Cloud streets over the Labrador Sea.
The image was taken with good conditions on February 5, 2020. The play of shadows near the south lunar pole gives relief to the craters. Equipment: Skywatcher 254/1200 telescope (0.18 “/ p), ASI178M, Baader Q-Turret X2.25 barlow and Baader green filter. Stack of 300 images with AS!3. The final image is presented with its acquisition size. Best regards.
Over the last five years I’ve collected eclipses with this single composition in mind. I call it “Cyclipse”. It’s made of a total solar eclipse, partial solar eclipse, total lunar eclipse, and waxing crescent Moon. It feels so good to see it come together over the years. #eclipse
Fantastic science themed pictures.
See them all in Science: Our favorite Science photos of 2019
The far side of the Moon is surprisingly different. The most striking difference evident in the Luna 3 pictures is the absence of the large, dark seas of cooled lava, called maria, that cover a substantial fraction of the Earth-facing near side. The far side is instead densely peppered with impact craters of every size and age.
Credits: ESA/Roscosmos/CaSSIS, CC BY-SA 3.0 IGO
Dunes come in various characteristic shapes on Mars just as on Earth, providing clues about the prevailing wind direction. Monitoring them over time also gives us a natural laboratory to study how dunes evolve, and how sediments in general are transported around the planet.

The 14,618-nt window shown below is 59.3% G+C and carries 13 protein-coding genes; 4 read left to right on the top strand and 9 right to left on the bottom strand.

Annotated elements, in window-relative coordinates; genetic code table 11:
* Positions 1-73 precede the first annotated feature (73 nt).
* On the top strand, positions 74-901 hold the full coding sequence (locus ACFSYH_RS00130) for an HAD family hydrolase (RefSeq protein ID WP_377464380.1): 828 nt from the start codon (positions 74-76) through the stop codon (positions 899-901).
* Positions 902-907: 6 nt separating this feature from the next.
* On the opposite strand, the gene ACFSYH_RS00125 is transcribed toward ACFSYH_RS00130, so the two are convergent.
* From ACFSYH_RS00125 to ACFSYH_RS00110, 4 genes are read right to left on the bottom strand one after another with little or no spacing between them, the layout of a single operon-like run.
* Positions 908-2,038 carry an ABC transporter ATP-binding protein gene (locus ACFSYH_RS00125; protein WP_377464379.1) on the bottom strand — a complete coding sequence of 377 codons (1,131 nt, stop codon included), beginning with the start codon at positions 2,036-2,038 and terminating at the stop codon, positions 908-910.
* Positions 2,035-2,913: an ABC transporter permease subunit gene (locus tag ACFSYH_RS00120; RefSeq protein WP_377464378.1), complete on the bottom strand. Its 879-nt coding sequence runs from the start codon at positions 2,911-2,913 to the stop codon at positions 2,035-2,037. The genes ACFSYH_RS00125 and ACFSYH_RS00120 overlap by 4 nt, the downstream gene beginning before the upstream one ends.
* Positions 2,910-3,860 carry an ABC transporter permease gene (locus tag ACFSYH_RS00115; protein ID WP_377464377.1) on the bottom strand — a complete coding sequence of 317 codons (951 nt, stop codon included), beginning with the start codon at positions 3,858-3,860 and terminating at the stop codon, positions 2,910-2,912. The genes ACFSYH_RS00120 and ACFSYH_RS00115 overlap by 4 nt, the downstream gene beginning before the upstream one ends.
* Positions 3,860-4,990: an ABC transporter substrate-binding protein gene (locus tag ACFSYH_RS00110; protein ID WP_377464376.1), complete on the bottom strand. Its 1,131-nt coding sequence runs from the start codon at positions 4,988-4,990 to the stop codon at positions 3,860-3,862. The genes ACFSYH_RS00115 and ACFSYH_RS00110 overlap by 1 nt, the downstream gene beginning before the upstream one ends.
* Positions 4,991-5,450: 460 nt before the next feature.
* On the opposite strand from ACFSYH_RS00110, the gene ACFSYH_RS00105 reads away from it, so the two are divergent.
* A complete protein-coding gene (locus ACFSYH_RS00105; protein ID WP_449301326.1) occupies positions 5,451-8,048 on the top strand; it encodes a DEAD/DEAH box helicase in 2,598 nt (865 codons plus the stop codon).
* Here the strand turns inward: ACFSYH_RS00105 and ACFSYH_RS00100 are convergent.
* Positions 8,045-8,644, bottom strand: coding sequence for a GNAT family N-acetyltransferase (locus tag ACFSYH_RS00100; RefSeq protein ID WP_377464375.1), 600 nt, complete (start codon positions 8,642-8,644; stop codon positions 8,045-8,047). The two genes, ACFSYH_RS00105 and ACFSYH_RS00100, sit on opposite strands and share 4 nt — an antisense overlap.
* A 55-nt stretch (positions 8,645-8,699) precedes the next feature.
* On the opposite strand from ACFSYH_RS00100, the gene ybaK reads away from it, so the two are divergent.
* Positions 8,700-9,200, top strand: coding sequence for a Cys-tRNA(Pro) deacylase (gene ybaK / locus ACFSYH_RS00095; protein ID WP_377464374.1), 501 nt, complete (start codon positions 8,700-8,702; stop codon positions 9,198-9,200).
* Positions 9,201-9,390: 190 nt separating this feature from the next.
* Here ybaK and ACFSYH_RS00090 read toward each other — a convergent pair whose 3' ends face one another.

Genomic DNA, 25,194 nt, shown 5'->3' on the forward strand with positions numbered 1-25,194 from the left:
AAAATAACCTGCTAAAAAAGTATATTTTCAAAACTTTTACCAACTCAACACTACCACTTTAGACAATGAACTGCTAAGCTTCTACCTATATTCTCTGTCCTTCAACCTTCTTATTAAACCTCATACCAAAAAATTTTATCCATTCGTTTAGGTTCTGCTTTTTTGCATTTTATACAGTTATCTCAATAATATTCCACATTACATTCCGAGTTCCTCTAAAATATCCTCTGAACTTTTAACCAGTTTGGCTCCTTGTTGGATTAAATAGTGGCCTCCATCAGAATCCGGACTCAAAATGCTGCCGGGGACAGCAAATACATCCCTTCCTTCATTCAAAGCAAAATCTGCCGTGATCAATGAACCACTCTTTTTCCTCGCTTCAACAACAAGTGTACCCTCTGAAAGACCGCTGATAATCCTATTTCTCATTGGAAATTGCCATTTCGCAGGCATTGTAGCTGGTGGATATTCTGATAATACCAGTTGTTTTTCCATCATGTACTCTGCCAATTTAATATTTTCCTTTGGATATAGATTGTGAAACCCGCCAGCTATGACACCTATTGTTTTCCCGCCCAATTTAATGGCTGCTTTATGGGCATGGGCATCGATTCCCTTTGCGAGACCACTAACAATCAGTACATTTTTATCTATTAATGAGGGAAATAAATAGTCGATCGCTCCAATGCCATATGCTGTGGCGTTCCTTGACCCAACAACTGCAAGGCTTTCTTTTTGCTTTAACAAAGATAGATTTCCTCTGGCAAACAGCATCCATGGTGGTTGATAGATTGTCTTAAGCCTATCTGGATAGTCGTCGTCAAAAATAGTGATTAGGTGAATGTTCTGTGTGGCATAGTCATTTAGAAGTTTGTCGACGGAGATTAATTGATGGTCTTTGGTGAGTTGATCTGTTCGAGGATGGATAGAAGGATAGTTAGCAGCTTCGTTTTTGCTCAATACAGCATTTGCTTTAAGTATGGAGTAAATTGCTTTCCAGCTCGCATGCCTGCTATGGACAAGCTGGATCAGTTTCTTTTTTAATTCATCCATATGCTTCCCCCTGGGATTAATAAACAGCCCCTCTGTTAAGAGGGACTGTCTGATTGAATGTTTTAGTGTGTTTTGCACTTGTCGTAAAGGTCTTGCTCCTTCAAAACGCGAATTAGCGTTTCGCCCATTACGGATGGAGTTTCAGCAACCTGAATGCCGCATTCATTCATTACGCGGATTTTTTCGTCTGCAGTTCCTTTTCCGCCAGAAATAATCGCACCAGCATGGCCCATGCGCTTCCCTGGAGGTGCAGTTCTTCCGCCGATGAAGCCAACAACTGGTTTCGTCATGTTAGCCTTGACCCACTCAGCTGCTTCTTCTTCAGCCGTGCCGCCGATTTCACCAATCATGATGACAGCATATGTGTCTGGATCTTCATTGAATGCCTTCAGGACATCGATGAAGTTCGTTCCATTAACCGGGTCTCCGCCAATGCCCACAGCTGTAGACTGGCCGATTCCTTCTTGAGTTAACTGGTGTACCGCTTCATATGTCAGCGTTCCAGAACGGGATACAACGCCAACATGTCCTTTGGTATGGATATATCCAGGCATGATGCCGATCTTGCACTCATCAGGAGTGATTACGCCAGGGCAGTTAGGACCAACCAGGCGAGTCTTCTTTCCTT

Alex Mustard, UK
Nikon D850 + 28–70mm f3.5–4.5 lens at 31mm + Nauticam Wide Angle Conversion Port; 1/60 sec at f11; ISO 500; Subal housing; two Seacam Seaflash 150D strobes
In the clear water of the Red Sea, a shoal of bigeye trevally circle 80 feet down at the edge of the reef. For the past 20 years Alex has travelled here, to Ras Mohammad—a national park at the tip of Egypt’s Sinai Peninsula—to photograph the summer-spawning aggregations of reef fish. This time, it was the high numbers of bigeye trevally. Their circling behavior is a dating exercise prior to pairing up, though it also deters predators. Alex captured the shape of the shoal against the deep blue water below, the iridescent angled fish reflecting the light from the sun and his strobes.
See more beautiful pictures:
– Wildlife Photographer of the Year (The Natural History Museum)
The solar eclipse that occurred in Chile on July 2, 2019 photographed by Dan Marker-Moore. Great job!